Maritime intelligence and ‘data-as-a-service’ company Kleos Space (ASX: KSS) has made its long-awaited debut on the ASX after completing a successful A$11 million capital raising.
Small Caps first reported on Kleos’ plans in June this year, with the today’s listing representing the product of months of preparation by the Luxembourg-based tech company.
The company’s shares were formally admitted to the ASX earlier today with current CEO Andy Bowyer saying that the capital raising was indicative of strong investor interest towards satellites and “reflective of the worlds current desire to advance space-powered intelligence”.
Upon listing, Kleos’ shares opened trading at $0.145 this morning.
To make its ASX debut, Kleos was spun-off from UK-company Magna Parva, an international R&D consultancy with multiple projects aimed at private-sector space projects. Magna Parva was founded by Andrew Bowyer and Miles Ashcroft in 2005 and has been developing engineering services solutions for the space industry ever since, including the European Space Agency (ESA).
The capital injection means Kleos is enabled to launch its first satellite system mid-2019 to target the $41 billion global intelligence surveillance and reconnaissance (ISR) market.
The first Kleos “space satellite system” known as Kleos Scouting Mission (KSM), is expected to deliver commercially available data and perform as a technology demonstration. Kleos says that KSM is a “keystone for a later global high capacity constellation” and has confirmed that the scouting mission will deliver targeted daily services to begin with, while the full constellation will deliver “near real-time global observation”.
According to industry research conducted by Mordor Intelligence, intelligence surveillance via land is the largest market segment representing almost 40% of the entire market, while air-based technology has 31.5% and sea-based has 17.3%. Space technology makes up around 12.7% and could record the sharpest growth rates considering its novelty and comparatively higher levels of spare capacity.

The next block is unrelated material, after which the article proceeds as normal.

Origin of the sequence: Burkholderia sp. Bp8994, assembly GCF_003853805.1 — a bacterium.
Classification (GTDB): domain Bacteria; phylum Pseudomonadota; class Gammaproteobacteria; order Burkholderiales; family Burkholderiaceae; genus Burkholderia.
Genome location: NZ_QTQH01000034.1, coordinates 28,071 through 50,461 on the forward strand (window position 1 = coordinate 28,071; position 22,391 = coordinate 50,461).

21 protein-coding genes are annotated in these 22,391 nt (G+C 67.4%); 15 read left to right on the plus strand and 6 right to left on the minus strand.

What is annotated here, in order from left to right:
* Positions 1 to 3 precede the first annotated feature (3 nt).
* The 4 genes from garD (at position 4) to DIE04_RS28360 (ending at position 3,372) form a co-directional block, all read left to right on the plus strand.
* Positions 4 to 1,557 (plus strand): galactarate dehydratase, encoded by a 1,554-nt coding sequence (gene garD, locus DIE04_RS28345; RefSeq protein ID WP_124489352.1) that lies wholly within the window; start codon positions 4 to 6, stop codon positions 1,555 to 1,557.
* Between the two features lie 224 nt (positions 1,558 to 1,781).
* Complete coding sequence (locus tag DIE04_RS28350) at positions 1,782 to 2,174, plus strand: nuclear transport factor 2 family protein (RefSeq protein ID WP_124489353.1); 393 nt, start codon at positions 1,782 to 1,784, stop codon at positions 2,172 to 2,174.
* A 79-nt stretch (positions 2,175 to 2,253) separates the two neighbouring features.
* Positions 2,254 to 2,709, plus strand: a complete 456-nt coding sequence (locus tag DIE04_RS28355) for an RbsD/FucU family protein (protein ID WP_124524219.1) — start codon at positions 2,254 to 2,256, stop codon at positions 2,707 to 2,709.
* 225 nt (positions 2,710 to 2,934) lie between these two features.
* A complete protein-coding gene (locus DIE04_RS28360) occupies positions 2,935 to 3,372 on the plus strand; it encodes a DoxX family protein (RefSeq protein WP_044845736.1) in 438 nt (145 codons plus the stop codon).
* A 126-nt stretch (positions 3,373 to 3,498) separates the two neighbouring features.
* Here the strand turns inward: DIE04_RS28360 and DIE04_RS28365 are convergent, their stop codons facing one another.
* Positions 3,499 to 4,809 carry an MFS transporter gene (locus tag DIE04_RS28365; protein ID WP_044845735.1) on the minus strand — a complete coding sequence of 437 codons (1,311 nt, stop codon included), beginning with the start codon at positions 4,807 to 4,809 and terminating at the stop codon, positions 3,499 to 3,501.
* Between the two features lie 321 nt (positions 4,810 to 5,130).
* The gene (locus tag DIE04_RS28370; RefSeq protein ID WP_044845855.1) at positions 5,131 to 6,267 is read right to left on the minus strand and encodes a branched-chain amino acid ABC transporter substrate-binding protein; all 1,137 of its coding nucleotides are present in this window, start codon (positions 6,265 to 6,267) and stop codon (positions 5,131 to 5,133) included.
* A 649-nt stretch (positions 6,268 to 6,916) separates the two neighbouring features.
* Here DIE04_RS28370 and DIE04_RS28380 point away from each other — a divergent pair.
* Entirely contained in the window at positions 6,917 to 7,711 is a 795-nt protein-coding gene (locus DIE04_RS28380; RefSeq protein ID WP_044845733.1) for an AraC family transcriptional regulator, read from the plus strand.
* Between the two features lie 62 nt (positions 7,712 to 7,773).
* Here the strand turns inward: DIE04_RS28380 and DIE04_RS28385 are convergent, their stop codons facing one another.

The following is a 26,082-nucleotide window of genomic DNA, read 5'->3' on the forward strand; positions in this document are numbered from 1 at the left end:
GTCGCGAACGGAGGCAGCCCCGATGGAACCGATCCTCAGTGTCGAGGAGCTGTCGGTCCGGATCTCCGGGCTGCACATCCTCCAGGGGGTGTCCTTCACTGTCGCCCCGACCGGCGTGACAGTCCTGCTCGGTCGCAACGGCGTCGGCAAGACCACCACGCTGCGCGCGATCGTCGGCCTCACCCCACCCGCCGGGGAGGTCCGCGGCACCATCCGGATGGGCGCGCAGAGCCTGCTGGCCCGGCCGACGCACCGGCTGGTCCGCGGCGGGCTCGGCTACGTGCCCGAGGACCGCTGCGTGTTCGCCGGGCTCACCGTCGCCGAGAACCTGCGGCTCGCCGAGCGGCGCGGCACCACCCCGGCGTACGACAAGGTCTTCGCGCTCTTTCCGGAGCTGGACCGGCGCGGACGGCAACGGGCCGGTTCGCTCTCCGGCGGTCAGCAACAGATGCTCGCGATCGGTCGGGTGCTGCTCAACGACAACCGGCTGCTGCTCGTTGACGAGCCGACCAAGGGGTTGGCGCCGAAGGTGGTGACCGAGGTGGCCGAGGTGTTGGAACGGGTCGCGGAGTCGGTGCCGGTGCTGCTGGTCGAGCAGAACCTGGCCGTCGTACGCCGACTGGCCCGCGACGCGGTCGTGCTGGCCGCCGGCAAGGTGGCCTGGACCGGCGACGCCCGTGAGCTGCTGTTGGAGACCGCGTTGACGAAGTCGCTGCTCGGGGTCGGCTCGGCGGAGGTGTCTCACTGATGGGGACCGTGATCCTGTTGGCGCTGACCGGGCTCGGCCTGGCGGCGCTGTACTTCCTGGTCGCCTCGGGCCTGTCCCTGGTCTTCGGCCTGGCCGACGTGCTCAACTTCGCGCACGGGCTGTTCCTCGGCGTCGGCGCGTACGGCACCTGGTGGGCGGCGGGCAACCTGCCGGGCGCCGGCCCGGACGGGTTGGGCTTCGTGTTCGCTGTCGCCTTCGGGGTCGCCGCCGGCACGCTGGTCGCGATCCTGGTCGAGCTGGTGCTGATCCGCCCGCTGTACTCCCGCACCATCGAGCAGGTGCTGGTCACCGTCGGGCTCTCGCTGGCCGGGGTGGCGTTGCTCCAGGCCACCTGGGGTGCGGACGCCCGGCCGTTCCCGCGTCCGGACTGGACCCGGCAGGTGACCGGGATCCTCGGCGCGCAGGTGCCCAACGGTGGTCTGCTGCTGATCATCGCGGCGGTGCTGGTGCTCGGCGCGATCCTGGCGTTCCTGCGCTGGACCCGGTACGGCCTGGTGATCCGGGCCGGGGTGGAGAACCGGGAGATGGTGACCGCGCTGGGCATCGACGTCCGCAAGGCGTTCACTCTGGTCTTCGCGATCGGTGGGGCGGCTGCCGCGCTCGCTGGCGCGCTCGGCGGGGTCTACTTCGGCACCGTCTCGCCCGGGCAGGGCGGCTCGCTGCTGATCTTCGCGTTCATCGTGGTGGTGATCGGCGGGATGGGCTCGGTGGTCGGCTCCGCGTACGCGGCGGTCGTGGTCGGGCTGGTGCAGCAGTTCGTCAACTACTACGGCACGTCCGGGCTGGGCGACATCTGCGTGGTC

Actualising commerce in space
As part of its preparations for its maiden listing, Kleos recently signed a $3.5 million agreement with Nasdaq-listed company GomSpace and says it expects the US company to deliver its first satellite system by mid-2019. Kleos is also pursuing “early stage discussions” with a number of high-profile “space contenders” who have the ability to launch Kleos’ satellite into orbit.
According to Kleos, the data from Kleos satellites will help protect borders and provide maritime security which will be led by a team with extensive space engineering experience including multi-million-euro contract deliveries for the ESA including the Mars Exploration Mission.
“The capital raising had significant interest from Australian based institutional groups. Our listing comes at a time where governments around the world are seeking new technology to protect their borders, and we believe Kleos will provide a solution,” said Mr Bowyer.
Kleos’ mission plan has been approved and is being backed by the Luxembourg government with the company’s satellites reportedly being able to locate radio transmissions from anywhere on Earth with the highly-valued capability of detecting where the transmission was transmitted from, and when.
Mr Bowyer said that “when ships turn off their transponders at sea, our satellites can capture the ships other transmission activity from space. This other data is critical for governments and will give them the ability to track ships used by drug and people smugglers, terrorists, pirates, illegal fishermen and those in need of search and rescue.”
The extensive list of service features made possible by nano-satellites is garnering attention not only from companies and investors, but also, the Australian government. The hope is that government participation will help to generate further development and greater monetisation opportunities for Kleos.
Kleos chairman Peter Round hinted at the possibility of government contracts constituting a significant portion of future sales and that various government agencies could potentially benefit from satellite-powered intelligence.
“With Australia’s large coastline borders under the constant threat of people smuggling and illegal fishing, our satellite technology offers an alternative to current land-based solutions, which are expensive, technically limited by range, and subject to counter threats,” said Mr Round.
In May, the federal government introduced new legislation to grow Australia’s satellite launch capability and announced it will provide $26 million to establish a national space agency. Last year, the Australian government pledged a further $500 million to improve Australia’s space-based ISR capabilities.